Harris Poll Overview, 1969-1972

By Peter Bartram

Among the most relevant uses of the material in the Archive of Market and Social Research (AMSR) website is that of being able to identify longer-term changes in our national life, by comparing current with historical data.

One vehicle for doing this has been the Harris Poll, established in the UK in the autumn of 1969, providing monthly surveys based on respectable random samples of more than 2,000 adults in Great Britain.  Weekly stories based on these surveys were given prominent exposure in the Daily Express in the years after that.

By comparing current data with this research covering a range of subjects 50 years ago, plenty of evidence is provided of the ways in which British social, political and economic lives have changed. Brief examples include:

  • Back then, 72% of British adults had never been abroad; by 2014, according to YouGov, this has now fallen as low as 8%, and according to ABTA as many as 53% have taken a foreign holiday in the last year.
  • Back then, only 38% had a bank account with a cheque book; now as many 94% have some sort of bank current account  (though not necessarily with a cheque book).
  • Back then 30% believed flying saucers were real. If anything, this has probably increased — YouGov found in 2015 that 52% believe there is extra-terrestrial intelligent life.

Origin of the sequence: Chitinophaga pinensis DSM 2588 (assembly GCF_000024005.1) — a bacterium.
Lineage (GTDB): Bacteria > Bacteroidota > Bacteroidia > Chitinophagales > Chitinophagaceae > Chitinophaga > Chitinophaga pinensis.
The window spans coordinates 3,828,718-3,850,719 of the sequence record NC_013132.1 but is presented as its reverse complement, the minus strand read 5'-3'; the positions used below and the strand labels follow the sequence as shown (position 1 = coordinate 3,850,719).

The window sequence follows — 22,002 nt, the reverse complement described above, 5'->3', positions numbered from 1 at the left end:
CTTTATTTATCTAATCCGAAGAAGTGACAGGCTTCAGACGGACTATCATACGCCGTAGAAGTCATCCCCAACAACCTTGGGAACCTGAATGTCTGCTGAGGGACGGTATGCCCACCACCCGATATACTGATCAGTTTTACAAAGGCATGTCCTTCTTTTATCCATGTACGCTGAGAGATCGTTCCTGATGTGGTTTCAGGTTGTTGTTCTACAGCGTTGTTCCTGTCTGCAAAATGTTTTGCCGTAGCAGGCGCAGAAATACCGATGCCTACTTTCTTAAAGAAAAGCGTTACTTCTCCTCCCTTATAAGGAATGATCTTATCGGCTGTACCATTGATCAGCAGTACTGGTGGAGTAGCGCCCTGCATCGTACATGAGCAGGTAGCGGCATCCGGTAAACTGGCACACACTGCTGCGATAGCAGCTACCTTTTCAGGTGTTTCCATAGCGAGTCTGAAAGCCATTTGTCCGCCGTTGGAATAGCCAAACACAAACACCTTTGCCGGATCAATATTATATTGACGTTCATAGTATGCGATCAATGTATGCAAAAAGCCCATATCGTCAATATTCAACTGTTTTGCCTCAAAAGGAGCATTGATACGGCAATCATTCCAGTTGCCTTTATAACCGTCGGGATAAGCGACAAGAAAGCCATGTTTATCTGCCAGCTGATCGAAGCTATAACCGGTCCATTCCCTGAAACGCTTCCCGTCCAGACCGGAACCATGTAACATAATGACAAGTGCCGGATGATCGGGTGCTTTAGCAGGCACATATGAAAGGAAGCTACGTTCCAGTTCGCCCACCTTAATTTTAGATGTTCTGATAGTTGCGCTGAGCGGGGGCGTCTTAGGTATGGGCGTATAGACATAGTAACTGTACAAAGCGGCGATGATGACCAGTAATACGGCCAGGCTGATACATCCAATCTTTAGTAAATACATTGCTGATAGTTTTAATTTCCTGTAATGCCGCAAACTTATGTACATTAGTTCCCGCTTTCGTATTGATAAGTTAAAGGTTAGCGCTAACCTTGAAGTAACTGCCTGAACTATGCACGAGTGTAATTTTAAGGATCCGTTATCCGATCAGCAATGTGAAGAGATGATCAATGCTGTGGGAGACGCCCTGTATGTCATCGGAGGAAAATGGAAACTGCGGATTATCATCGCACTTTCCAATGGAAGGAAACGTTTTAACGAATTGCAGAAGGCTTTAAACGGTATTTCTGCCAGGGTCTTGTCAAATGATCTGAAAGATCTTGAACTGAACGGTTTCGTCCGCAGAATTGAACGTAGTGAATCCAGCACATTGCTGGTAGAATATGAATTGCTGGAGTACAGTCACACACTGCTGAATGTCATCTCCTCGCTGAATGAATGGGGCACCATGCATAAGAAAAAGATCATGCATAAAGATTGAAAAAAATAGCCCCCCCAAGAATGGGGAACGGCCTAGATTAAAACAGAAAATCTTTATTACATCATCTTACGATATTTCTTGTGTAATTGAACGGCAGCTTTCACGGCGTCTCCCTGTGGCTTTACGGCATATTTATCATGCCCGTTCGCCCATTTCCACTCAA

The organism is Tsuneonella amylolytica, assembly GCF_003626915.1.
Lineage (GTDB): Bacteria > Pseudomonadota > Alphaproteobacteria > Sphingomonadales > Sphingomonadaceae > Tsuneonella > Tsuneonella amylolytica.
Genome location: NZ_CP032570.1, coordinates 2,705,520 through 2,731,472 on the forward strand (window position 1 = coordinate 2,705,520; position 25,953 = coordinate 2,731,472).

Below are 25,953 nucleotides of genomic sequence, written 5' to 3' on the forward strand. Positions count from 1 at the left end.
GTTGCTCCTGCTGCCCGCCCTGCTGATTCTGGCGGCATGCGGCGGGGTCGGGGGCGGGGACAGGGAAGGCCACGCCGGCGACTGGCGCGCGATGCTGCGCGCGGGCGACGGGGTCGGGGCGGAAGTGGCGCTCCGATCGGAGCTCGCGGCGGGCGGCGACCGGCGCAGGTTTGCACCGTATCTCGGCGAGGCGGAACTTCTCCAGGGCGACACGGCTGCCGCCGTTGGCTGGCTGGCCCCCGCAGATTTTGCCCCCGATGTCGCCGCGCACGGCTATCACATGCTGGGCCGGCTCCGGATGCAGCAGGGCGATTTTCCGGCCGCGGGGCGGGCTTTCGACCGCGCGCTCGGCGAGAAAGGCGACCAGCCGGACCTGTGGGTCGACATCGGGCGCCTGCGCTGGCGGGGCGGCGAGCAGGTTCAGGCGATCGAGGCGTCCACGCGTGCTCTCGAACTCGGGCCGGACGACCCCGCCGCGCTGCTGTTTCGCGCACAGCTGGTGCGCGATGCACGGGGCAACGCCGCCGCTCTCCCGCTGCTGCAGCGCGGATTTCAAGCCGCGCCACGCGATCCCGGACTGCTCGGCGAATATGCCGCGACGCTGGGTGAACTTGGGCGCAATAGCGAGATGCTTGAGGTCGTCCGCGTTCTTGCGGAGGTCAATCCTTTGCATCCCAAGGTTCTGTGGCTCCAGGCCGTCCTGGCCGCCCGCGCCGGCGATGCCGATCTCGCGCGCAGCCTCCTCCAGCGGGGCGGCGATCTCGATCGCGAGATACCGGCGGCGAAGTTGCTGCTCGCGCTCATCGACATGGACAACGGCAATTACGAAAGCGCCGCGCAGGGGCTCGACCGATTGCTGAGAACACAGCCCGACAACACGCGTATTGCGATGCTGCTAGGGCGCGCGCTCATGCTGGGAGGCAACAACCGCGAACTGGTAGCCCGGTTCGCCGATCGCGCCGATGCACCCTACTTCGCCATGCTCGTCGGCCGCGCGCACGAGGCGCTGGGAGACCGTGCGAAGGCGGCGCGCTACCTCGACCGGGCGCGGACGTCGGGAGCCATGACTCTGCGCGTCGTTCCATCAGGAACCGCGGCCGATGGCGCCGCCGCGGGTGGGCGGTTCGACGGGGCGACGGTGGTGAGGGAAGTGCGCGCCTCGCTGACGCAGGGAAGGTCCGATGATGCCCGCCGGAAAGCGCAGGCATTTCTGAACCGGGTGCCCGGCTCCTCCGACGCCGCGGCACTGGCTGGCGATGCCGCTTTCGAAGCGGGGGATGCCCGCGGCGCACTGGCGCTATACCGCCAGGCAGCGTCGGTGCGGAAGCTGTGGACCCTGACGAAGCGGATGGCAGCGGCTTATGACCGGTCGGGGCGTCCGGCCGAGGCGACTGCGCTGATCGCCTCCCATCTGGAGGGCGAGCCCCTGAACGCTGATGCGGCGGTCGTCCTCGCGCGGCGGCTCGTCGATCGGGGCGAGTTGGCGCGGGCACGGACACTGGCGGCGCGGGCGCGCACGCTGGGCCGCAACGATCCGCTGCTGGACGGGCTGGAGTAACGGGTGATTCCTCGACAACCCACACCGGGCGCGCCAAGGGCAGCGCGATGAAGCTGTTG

• Back then, 65% of those using an estate agent were satisfied with the service provided. By 2009, according to the Office of Fair Trading, this had risen to 88%.
  • Otherwise, the Harris poll found in 1970-71 that 62% were against British entry to the Common Market; only 33% of drivers used a seat belt on their last trip (it wasn’t legally required then); 84% backed hanging for at least some capital crimes including murder (it’s now only a bit less, at 65% according to pollsters Angus Reid); 83% backed fines for people abandoning their pets; and 48% went to a pub or club in the previous month.

Much more detail on each of these topics is to be found in the Harris reports in the Archive of Market and Social Research website, but it is clear that despite current difficulties, most people now lead better lives with greater opportunities for personal fulfilment than was the case 50 years ago.